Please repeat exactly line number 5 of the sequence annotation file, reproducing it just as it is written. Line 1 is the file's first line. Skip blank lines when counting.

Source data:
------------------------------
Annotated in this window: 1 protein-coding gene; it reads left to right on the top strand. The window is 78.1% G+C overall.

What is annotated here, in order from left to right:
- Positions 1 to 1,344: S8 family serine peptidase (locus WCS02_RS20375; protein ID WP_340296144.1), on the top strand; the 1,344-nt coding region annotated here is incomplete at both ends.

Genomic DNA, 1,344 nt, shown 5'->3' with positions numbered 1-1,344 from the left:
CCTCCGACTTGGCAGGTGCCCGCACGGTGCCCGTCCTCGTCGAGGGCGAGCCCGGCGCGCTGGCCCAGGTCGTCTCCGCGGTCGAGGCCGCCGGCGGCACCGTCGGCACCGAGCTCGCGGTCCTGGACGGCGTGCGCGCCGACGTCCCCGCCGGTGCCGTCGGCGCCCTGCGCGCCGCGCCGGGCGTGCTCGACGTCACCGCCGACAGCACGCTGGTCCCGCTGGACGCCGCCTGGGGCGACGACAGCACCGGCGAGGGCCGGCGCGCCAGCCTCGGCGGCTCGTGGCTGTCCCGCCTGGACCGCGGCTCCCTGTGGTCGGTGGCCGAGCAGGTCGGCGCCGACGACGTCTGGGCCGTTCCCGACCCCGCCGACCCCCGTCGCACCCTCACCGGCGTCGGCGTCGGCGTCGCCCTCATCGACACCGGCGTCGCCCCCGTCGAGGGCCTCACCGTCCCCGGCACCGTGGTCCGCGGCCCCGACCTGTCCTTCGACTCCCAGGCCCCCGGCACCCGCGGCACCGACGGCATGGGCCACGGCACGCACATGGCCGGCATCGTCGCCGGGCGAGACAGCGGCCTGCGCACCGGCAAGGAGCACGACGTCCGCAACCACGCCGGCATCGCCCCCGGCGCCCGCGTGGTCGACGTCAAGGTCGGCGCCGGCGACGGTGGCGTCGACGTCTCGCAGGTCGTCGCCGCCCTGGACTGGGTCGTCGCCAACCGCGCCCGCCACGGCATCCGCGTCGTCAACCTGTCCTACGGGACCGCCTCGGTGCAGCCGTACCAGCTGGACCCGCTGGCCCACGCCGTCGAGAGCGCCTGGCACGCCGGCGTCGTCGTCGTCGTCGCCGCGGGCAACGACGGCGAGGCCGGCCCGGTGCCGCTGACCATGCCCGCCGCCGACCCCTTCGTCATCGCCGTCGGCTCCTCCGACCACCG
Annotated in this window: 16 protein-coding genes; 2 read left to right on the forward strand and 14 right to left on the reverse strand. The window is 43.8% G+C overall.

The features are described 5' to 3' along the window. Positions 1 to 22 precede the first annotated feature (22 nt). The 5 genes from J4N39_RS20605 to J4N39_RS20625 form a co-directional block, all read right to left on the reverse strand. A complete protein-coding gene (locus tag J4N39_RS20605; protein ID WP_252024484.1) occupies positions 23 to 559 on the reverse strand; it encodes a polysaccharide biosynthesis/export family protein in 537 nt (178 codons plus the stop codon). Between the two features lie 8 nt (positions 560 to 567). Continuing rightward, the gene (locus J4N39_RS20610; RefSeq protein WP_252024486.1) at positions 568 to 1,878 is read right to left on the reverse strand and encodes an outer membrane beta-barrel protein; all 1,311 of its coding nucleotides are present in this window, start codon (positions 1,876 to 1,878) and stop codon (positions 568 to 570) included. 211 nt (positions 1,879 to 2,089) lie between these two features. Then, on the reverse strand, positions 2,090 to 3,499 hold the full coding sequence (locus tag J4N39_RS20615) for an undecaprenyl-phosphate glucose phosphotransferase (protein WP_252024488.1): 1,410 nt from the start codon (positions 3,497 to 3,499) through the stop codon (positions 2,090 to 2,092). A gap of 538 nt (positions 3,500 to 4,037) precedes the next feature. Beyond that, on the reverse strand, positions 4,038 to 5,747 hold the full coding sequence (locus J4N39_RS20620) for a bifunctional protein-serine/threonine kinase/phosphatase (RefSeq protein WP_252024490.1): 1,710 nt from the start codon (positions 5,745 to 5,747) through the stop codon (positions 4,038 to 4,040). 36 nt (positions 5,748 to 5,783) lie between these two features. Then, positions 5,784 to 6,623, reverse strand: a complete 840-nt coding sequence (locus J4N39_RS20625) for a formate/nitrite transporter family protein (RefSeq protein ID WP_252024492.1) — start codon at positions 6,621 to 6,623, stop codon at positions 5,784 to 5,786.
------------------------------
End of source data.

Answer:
CCTCCGACTTGGCAGGTGCCCGCACGGTGCCCGTCCTCGTCGAGGGCGAGCCCGGCGCGCTGGCCCAGGTCGTCTCCGCGGTCGAGGCCGCCGGCGGCACCGTCGGCACCGAGCTCGCGGTCCTGGACGGCGTGCGCGCCGACGTCCCCGCCGGTGCCGTCGGCGCCCTGCGCGCCGCGCCGGGCGTGCTCGACGTCACCGCCGACAGCACGCTGGTCCCGCTGGACGCCGCCTGGGGCGACGACAGCACCGGCGAGGGCCGGCGCGCCAGCCTCGGCGGCTCGTGGCTGTCCCGCCTGGACCGCGGCTCCCTGTGGTCGGTGGCCGAGCAGGTCGGCGCCGACGACGTCTGGGCCGTTCCCGACCCCGCCGACCCCCGTCGCACCCTCACCGGCGTCGGCGTCGGCGTCGCCCTCATCGACACCGGCGTCGCCCCCGTCGAGGGCCTCACCGTCCCCGGCACCGTGGTCCGCGGCCCCGACCTGTCCTTCGACTCCCAGGCCCCCGGCACCCGCGGCACCGACGGCATGGGCCACGGCACGCACATGGCCGGCATCGTCGCCGGGCGAGACAGCGGCCTGCGCACCGGCAAGGAGCACGACGTCCGCAACCACGCCGGCATCGCCCCCGGCGCCCGCGTGGTCGACGTCAAGGTCGGCGCCGGCGACGGTGGCGTCGACGTCTCGCAGGTCGTCGCCGCCCTGGACTGGGTCGTCGCCAACCGCGCCCGCCACGGCATCCGCGTCGTCAACCTGTCCTACGGGACCGCCTCGGTGCAGCCGTACCAGCTGGACCCGCTGGCCCACGCCGTCGAGAGCGCCTGGCACGCCGGCGTCGTCGTCGTCGTCGCCGCGGGCAACGACGGCGAGGCCGGCCCGGTGCCGCTGACCATGCCCGCCGCCGACCCCTTCGTCATCGCCGTCGGCTCCTCCGACCACCG